The cornerstone of a true democracy is a free press. As of today in Iraq, a credible free press/media is nowhere to be found, according to veteran war
correspondent and former SAIC employee Don North. The media is run heavy-handidly by Paul Bremer's CPA, dictating what CAN and CAN'T be covered.
(Big surprise. :@@
You'd think the old Soviet Union was in charge. According to North, Iraqis do not find the IMN (Iraq Media Network) credible.
Afterall, they've been fed propaganda for 35 years now. They should know it from a mile away. Only about 1 in 10 even bother with the IMN. Two out of
three supposedly get their news from Al Jezeera or Al Arabiya. That's just great, considering they are known for presenting news with their own
If Bush wants so badly for a free and democratic Iraq, you'd think the first and best place to start that would be with the information business.
Things have not gone the way they were supposed to in Iraq: Constant attacks, a constant flow of dead and wounded American soldiers, the inability of
the CPA and military to restore order and infrastructure, the complete inability of the U.S. to win the hearts and minds of the people, rampant crime
and corruption and supposed atrocities committed by our troops against civilians. PR-wise, the Iraq occupation is a complete disaster. There is no way
Bremer and the boys are gonna let IMN be independent.
There is no democracy in Iraq.
To read Iraq: Project Frustration by Don North:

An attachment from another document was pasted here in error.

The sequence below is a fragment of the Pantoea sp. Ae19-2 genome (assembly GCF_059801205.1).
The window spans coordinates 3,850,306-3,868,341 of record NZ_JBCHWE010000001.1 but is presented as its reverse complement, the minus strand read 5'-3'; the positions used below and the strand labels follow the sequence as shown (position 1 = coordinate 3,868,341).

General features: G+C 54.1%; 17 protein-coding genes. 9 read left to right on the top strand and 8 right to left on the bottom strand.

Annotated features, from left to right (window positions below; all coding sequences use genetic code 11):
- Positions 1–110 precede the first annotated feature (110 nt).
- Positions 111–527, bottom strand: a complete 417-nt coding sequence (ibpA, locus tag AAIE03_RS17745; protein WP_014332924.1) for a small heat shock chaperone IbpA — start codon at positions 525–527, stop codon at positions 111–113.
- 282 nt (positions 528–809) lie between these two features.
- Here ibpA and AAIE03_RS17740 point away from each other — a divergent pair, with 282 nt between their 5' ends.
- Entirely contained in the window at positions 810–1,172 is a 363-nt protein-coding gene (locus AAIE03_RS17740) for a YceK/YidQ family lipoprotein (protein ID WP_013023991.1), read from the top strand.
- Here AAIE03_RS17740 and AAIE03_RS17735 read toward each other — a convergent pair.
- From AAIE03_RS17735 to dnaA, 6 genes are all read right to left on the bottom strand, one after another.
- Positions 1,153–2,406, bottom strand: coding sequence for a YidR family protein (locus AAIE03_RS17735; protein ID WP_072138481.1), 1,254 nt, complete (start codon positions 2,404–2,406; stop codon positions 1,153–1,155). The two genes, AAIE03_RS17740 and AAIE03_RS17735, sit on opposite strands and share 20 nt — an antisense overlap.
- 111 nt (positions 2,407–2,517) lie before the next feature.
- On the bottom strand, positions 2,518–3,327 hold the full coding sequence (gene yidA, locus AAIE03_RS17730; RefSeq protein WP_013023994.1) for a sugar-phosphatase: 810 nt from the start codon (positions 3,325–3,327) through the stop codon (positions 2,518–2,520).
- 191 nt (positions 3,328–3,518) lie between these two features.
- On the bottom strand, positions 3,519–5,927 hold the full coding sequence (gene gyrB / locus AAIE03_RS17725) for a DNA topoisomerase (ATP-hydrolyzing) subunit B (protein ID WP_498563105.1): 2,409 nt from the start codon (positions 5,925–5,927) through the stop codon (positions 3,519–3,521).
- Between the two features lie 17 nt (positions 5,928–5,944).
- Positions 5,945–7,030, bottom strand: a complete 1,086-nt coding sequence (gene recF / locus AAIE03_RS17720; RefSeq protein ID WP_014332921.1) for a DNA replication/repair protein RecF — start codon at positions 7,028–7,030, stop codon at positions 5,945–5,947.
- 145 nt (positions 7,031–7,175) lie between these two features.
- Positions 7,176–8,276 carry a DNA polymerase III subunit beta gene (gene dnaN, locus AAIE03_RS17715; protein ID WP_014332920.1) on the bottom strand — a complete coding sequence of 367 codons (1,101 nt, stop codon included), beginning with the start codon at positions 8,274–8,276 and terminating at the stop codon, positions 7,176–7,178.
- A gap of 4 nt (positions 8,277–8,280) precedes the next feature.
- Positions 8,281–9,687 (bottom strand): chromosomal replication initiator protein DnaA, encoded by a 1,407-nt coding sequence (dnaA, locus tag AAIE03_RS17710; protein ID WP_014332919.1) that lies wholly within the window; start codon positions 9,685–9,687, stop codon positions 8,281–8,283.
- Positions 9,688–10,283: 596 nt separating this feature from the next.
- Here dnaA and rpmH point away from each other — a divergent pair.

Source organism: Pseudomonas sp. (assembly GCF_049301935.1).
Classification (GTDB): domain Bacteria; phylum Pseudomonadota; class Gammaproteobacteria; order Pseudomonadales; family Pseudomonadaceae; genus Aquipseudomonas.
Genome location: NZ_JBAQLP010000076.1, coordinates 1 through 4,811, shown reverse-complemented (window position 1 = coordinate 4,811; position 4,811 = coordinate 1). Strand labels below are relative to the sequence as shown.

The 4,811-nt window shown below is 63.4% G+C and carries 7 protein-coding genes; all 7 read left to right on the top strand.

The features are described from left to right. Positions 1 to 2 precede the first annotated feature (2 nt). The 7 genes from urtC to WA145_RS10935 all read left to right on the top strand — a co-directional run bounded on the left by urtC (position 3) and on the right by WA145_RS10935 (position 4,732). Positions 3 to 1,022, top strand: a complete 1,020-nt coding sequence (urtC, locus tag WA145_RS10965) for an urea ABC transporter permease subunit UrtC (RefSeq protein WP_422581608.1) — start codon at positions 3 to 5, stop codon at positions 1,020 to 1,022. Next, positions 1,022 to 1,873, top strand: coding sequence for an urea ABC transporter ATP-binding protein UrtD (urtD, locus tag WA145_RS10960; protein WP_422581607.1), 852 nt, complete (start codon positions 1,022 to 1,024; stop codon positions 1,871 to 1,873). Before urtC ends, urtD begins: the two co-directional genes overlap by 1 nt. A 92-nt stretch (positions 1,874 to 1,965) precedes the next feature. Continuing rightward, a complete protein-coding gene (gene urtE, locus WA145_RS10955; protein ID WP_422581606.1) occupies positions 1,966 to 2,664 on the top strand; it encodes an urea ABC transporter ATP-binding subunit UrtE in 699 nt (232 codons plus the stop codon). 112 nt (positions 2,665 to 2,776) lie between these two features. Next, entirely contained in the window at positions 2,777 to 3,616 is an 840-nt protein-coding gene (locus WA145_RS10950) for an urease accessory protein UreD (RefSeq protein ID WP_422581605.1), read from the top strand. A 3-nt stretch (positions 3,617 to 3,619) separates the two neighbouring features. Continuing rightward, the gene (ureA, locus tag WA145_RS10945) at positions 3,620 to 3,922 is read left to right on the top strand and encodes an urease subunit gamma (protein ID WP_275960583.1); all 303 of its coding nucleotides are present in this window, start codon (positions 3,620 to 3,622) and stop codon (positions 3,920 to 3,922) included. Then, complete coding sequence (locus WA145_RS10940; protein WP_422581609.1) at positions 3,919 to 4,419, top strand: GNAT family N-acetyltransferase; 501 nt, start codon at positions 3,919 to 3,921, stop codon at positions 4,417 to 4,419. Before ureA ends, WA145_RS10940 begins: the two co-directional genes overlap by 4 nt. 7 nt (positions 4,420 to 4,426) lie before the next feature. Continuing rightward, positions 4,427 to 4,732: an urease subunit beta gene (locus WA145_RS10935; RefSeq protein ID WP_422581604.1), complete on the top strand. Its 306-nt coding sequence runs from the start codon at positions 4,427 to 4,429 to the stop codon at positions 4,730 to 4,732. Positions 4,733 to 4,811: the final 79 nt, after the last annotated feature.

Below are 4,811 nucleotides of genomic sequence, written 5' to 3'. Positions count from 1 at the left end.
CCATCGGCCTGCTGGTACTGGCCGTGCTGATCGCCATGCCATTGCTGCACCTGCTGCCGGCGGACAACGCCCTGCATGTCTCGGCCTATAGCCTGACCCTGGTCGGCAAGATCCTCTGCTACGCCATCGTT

Iraq: Project Frustration
One Newsman's Take on How Things Went Wrong
By Don North
Special to TelevisionWeek
In the chill January days when Pentagon officials were mapping the blueprint for a new Iraq, a paper was circulated here in Washington proposing a
free, impartial and independent Iraqi Media Network. The paper stated, "Whilst democracy requires a free press, at the same time it requires one that
is accountable to the society and the individuals within it, which it serves."
It was a good plan. It would model IMN as a public broadcast network similar to PBS or the BBC, two of the most respected broadcasters in the world.
So I joined a small group of American and Iraqi expatriate journalists who signed on to bring honest and professional radio and TV to Iraq after the
fall of Baghdad. The Iraq Media Network went on the air with radio April 10 and television May 13. It was greeted with great anticipation by Iraqis,
who expected that after 35 years of Saddam Hussein's self-serving propaganda, a new free and democratic media would be created that would make the
new governing elements transparent and accountable and generate credible debate on the reconstruction of Iraq.